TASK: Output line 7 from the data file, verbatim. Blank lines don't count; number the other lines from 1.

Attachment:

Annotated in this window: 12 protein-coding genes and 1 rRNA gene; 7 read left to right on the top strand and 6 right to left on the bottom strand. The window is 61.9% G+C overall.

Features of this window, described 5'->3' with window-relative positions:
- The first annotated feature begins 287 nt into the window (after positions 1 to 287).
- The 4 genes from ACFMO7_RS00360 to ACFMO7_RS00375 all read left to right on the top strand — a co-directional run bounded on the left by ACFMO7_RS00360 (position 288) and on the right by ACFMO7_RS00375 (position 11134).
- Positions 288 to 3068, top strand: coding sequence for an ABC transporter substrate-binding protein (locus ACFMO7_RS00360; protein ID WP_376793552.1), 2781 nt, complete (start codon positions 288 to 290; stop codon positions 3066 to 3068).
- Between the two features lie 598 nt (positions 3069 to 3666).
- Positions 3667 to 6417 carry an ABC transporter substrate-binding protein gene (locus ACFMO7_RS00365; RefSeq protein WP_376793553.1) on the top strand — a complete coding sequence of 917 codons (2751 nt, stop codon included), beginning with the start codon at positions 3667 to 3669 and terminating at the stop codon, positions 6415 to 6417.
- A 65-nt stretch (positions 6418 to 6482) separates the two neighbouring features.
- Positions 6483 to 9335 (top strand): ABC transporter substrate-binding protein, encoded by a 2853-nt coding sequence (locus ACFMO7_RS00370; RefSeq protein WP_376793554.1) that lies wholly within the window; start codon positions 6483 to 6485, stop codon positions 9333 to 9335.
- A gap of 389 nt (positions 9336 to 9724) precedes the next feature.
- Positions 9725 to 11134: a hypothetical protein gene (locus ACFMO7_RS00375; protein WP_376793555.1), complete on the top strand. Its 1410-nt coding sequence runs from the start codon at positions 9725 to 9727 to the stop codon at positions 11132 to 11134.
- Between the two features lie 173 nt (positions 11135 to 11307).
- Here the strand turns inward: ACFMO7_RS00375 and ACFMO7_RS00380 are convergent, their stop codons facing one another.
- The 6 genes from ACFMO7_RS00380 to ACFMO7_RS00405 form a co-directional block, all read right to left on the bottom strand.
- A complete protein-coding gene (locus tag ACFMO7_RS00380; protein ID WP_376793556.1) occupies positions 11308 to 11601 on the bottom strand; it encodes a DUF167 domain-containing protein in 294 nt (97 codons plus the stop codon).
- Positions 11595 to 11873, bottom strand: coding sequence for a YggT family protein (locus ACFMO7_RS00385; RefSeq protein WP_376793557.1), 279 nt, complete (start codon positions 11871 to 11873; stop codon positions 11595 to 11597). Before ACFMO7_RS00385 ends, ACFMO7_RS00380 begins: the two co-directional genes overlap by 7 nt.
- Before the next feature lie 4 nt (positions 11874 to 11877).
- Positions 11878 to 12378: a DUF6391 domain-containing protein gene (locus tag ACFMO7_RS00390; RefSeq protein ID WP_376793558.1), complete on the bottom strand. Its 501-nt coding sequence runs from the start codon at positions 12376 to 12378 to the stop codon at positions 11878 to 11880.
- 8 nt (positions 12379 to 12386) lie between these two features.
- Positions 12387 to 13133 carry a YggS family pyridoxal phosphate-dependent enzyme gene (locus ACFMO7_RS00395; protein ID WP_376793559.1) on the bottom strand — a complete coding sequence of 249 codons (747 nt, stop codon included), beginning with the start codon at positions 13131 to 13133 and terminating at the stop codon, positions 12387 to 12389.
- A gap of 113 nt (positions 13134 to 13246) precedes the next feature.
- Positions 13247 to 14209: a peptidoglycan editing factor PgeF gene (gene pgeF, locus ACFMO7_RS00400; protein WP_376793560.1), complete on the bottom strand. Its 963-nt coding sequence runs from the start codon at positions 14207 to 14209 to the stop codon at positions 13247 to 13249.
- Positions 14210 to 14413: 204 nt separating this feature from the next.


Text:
- Positions 3667 to 6417 carry an ABC transporter substrate-binding protein gene (locus ACFMO7_RS00365; RefSeq protein WP_376793553.1) on the top strand — a complete coding sequence of 917 codons (2751 nt, stop codon included), beginning with the start codon at positions 3667 to 3669 and terminating at the stop codon, positions 6415 to 6417.